The four bishops in the Diocese of Southwark meet once each month from 8am till 2pm. During this meeting one of us leads a Bible Study and this morning was my turn. Without going into detail, several intriguing questions emerged.
I picked up on the call by the Apostle Paul to the Ephesians (2:11) to ‘remember’ their story and how they (Jews and non-Jews) had moved from being ‘aliens and strangers’ into being members of the same ‘family’. This injunction to ‘remember’ their story recalled the warnings given to the people of Israel before they entered the Promised Land way back in the Old Testament.
In Deuteronomy 26 (for example) they were told that when things began to go well for them they would soon forget their own history and begin to behave badly: if they took their gains for granted (and not as ‘gift’) they would forget that they had once been slaves and homeless wanderers – and would begin to treat other people as slaves, etc.
In order to try to avoid this sort of amnesia, the people would instigate an annual festival – a ritual aimed at reminding them of their origins and that their ‘blessing’ was to be regarded as ‘gift’ for the benefit of all in the community. One of these festivals involved the first crops of the harvest being brought to the priest and the recitation of a creed (the oldest form of creed in the Hebrew Bible). It begins with a blunt articulation of the reminder that ‘my ancestor was a wandering Aramaean…’. The active verbs are all attributed to God in the story of how the people were liberated from slavery, etc. So what?
The ritual re-telling of the story was intended to prevent the people ever forgetting their story. The Christian equivalent is the Eucharist (or Holy Communion). This is where we re-member our story of God’s generosity and re-commit ourselves to live generously as his people in the world. But how is this story to be told when people clearly do not learn the Christian ‘story’ by what I rudely call ‘liturgical osmosis’? Just hearing disconnected readings in a service (followed by a sermon which doesn’t always paint the big canvas onto which the particular detail of ‘today’s’ sermon fits) does not help people learn the content of the Christian faith, learn to handle the Bible or grow in confidence in having a ‘reason for the faith that is within’ them.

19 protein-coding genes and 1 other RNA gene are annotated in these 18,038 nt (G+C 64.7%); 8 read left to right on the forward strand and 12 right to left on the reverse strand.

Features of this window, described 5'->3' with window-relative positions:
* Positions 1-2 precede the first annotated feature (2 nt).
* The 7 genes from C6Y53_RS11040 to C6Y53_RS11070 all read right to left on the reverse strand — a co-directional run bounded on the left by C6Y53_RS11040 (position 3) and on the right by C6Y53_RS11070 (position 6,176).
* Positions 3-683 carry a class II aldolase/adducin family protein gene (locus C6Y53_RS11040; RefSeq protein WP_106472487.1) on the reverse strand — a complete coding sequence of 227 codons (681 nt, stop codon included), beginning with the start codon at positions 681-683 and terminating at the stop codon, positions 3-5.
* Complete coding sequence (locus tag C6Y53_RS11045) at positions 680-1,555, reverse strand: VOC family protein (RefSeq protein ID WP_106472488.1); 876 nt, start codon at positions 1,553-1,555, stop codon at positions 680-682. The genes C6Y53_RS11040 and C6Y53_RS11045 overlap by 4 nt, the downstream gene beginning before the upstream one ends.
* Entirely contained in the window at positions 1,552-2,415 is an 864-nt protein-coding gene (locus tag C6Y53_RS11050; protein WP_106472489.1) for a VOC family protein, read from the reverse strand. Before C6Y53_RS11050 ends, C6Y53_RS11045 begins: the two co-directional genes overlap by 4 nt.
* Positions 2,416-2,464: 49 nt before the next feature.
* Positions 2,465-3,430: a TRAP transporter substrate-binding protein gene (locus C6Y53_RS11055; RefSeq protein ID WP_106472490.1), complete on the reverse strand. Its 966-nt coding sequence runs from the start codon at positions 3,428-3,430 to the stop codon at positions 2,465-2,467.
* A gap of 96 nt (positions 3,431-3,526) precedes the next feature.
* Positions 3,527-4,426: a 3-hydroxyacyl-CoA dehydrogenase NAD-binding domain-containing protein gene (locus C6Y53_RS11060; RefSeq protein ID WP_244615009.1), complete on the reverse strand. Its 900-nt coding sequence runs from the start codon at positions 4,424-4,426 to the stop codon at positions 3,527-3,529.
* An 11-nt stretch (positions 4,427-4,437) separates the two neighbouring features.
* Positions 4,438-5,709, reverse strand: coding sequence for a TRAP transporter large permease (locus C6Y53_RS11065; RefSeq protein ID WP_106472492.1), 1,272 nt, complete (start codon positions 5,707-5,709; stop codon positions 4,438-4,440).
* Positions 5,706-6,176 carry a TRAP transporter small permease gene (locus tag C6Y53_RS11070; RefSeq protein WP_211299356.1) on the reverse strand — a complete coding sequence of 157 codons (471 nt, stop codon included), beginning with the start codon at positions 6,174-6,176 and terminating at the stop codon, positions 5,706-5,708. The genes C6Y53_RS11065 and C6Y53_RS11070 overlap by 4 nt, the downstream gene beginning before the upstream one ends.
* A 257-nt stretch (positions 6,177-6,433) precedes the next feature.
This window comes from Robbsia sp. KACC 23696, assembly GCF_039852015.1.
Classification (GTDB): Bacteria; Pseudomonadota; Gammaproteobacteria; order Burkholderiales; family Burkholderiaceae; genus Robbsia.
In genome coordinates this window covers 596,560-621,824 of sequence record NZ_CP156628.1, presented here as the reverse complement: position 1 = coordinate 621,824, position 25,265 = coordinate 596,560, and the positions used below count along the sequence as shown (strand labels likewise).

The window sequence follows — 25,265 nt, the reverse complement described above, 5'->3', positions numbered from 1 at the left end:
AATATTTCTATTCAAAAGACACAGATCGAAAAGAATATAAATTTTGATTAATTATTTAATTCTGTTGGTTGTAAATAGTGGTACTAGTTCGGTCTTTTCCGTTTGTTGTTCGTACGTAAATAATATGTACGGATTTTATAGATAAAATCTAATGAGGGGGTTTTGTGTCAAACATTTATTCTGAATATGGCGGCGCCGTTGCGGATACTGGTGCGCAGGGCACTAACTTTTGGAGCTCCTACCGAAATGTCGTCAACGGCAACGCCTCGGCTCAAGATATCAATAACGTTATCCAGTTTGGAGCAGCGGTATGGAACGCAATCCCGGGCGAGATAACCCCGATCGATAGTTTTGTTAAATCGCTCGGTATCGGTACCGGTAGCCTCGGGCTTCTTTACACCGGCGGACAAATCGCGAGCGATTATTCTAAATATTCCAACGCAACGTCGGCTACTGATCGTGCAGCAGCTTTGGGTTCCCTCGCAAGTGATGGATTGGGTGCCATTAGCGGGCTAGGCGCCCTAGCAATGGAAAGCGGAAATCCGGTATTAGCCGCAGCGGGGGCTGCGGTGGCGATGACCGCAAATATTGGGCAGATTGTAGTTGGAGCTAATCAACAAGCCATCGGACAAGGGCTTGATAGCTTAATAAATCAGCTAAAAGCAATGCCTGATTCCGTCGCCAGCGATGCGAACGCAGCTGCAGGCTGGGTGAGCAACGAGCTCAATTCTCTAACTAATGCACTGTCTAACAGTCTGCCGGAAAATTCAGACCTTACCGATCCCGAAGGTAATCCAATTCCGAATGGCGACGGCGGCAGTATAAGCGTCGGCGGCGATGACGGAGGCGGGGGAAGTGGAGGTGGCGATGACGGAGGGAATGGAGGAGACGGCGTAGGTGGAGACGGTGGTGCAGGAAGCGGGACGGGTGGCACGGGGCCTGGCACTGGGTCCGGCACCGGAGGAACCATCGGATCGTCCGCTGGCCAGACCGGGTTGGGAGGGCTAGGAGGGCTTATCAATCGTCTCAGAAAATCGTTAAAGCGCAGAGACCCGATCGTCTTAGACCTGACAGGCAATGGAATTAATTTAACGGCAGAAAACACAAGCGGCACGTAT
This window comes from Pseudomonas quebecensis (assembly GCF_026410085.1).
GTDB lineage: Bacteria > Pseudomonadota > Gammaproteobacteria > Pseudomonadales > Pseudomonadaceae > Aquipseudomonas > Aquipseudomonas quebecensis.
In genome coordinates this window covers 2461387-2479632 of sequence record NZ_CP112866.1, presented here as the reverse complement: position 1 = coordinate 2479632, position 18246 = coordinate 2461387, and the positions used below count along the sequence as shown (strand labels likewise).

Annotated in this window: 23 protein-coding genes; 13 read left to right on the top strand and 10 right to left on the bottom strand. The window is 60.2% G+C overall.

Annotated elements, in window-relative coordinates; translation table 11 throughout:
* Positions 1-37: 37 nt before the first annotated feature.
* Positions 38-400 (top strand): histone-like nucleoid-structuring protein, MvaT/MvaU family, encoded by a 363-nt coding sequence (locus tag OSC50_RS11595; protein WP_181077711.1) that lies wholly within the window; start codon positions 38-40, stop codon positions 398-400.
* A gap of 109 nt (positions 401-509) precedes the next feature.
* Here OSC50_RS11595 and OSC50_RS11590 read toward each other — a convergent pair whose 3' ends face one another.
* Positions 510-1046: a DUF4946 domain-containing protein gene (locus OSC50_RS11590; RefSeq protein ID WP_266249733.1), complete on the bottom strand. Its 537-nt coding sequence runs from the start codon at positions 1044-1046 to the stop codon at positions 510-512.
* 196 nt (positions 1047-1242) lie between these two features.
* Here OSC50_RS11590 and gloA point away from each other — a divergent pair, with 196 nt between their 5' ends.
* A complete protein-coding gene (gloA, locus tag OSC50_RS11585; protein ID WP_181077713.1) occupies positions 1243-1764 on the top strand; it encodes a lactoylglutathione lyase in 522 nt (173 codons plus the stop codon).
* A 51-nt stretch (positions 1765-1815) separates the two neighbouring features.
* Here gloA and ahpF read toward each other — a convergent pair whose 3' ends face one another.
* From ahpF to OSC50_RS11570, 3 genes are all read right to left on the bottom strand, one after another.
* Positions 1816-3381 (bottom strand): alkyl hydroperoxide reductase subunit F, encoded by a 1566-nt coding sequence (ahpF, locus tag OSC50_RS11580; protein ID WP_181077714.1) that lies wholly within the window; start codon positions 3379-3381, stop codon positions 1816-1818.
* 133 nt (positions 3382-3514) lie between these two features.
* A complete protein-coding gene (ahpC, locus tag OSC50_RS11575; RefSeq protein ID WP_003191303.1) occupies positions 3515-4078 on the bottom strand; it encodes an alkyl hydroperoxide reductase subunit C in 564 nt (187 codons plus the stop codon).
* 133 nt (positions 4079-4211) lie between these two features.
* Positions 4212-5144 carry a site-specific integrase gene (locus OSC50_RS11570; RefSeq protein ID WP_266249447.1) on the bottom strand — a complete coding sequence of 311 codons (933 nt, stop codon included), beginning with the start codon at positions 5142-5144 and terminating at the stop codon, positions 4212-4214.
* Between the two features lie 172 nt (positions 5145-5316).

What worries me about this is the fact that many churches do not have Bibles in the pews. The Bible readings are often printed in a service sheet. In an increasing number of churches, everything is projected onto screens using PowerPoint. The net result is the same: the excerpts are disconnected and decontextualised. It is possible for a generation of Christians to grow up never handling a Bible or knowing how to read it as a book (or books). And this must have an impact on biblical literacy and confidence.
It seems to me (especially from how this matter is addressed when I do Parish Visits) that people need to grow in confidence in an intelligent handling of the Bible, an increasing familiarisation with its narratives and teachings and an openness to having character shaped by a regular reading of the Bible – alone and in the company of others. This means churches having Bibles available and encouraging people to use them during services. The Bible is not easy and needs some opening up if such confidence is to grow.
It is perhaps not surprising that some Christians feel diffident in using or defending the Bible in the face of an aggressive atheism/secularism or a confident Islam. A simplistic recourse to the sort of fundamentalism that cannot be questioned is hopeless in engaging with the wider world.
So, without in any way wanting to encourage a luddite approach to creativity, I do worry a bit about service sheets and screens and their effect on our corporate ‘remembering’ of our story. I am sure I am not alone.